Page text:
The Riddle of the Great Pyramids

23 Pages Posted: 13 Apr 2009 Last revised: 30 Jan 2013

See all articles by Randall Morck

Randall Morck

University of Alberta - Department of Finance and Statistical Analysis; National Bureau of Economic Research (NBER); European Corporate Governance Institute (ECGI); Asian Bureau of Finance and Economic Research

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Date Written: April 2009

Abstract

Large pyramidal family controlled business groups are the predominant form of business organization outside America, Britain, Germany, and Japan. Large pyramidal groups comprising dozens, even hundreds, or listed and unlisted firms place the governance of large swathes of many countries' big business sectors in the hands of a few of their wealthiest families. These structures plausibly substitute for weak market institutions in economies undergoing rapid early-stage industrialization. They may also substitute for weak governments in coordinating Big Push growth programs to establish numerous interdependent simultaneously. However, no such role is evident in developed or in slowly growing developing economies, where such structures appear prone to agency problems and political rent-seeking. If sufficiently large, they may also add to economy volatility by rendering the risk of misgovernance systematic, rather than firm-specific.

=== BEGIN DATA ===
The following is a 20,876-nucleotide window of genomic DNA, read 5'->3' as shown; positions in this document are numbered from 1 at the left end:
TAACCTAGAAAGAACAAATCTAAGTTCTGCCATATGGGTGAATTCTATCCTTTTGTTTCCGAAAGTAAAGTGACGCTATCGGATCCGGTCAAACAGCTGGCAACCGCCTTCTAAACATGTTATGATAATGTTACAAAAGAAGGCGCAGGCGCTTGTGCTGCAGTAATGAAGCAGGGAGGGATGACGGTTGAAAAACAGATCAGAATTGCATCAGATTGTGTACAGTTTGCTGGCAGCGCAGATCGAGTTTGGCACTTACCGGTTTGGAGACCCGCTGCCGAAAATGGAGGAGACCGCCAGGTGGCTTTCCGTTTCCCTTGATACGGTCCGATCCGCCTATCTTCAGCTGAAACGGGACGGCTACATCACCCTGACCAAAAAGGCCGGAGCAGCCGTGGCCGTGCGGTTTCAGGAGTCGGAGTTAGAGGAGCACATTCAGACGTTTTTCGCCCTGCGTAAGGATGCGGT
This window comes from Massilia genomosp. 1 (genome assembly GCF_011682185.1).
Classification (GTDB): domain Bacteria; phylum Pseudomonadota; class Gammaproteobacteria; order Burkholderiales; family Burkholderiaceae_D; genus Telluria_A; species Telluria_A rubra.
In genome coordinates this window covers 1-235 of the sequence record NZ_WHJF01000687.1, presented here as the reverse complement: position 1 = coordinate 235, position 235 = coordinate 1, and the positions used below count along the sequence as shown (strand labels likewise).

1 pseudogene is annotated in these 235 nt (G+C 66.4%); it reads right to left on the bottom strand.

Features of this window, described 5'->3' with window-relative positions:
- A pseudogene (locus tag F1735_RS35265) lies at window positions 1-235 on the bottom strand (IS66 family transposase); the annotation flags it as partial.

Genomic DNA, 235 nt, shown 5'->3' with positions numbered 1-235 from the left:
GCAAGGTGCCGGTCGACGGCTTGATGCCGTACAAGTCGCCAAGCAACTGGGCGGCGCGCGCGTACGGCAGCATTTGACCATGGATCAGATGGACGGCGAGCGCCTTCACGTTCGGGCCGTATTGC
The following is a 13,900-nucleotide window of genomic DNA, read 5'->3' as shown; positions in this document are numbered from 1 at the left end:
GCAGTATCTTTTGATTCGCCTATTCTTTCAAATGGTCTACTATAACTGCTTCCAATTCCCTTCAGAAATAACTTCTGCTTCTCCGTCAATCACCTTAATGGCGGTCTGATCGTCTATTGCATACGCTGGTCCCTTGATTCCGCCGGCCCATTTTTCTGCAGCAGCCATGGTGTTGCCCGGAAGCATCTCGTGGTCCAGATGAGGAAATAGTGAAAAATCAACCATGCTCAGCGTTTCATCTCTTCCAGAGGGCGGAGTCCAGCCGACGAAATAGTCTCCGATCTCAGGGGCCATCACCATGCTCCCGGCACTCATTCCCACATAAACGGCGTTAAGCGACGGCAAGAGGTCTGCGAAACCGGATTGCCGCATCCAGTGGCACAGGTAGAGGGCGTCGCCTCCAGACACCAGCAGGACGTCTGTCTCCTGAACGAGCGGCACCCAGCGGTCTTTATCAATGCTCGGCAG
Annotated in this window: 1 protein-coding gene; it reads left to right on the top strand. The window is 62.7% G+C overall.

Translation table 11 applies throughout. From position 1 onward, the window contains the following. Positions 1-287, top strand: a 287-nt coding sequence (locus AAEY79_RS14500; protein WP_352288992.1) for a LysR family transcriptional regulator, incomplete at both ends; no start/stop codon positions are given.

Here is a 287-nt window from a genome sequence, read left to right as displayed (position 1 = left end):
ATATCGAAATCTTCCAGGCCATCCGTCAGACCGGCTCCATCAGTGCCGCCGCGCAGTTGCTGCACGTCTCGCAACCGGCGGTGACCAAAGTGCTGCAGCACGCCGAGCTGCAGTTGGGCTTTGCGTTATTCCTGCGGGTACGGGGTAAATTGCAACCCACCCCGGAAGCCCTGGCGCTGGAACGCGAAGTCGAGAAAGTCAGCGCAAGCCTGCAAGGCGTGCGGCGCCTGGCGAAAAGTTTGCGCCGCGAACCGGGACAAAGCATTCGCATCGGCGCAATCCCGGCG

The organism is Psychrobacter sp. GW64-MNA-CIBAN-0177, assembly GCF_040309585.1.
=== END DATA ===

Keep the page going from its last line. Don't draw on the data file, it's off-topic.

Suggested Citation

Morck, Randall K., The Riddle of the Great Pyramids (April 2009). NBER Working Paper No. w14858, Available at SSRN: https://ssrn.com/abstract=1376161

Randall K. Morck (Contact Author)

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